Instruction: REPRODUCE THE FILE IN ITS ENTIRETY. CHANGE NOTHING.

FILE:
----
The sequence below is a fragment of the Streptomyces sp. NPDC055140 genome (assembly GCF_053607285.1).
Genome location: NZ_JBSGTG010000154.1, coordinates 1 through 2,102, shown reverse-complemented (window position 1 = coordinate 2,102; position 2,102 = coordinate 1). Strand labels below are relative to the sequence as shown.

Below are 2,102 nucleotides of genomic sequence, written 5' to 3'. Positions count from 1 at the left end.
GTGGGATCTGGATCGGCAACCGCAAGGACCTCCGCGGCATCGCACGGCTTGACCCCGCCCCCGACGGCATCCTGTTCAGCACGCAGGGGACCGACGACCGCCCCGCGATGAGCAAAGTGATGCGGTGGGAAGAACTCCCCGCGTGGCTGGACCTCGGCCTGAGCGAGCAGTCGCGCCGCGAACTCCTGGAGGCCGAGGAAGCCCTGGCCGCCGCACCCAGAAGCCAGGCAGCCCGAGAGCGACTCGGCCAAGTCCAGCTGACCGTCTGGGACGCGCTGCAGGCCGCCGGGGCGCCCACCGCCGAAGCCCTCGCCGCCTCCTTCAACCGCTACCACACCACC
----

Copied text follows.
The sequence below is a fragment of the Streptomyces sp. NPDC055140 genome (assembly GCF_053607285.1).
Genome location: NZ_JBSGTG010000154.1, coordinates 1 through 2,102, shown reverse-complemented (window position 1 = coordinate 2,102; position 2,102 = coordinate 1). Strand labels below are relative to the sequence as shown.

Below are 2,102 nucleotides of genomic sequence, written 5' to 3'. Positions count from 1 at the left end.
GTGGGATCTGGATCGGCAACCGCAAGGACCTCCGCGGCATCGCACGGCTTGACCCCGCCCCCGACGGCATCCTGTTCAGCACGCAGGGGACCGACGACCGCCCCGCGATGAGCAAAGTGATGCGGTGGGAAGAACTCCCCGCGTGGCTGGACCTCGGCCTGAGCGAGCAGTCGCGCCGCGAACTCCTGGAGGCCGAGGAAGCCCTGGCCGCCGCACCCAGAAGCCAGGCAGCCCGAGAGCGACTCGGCCAAGTCCAGCTGACCGTCTGGGACGCGCTGCAGGCCGCCGGGGCGCCCACCGCCGAAGCCCTCGCCGCCTCCTTCAACCGCTACCACACCACC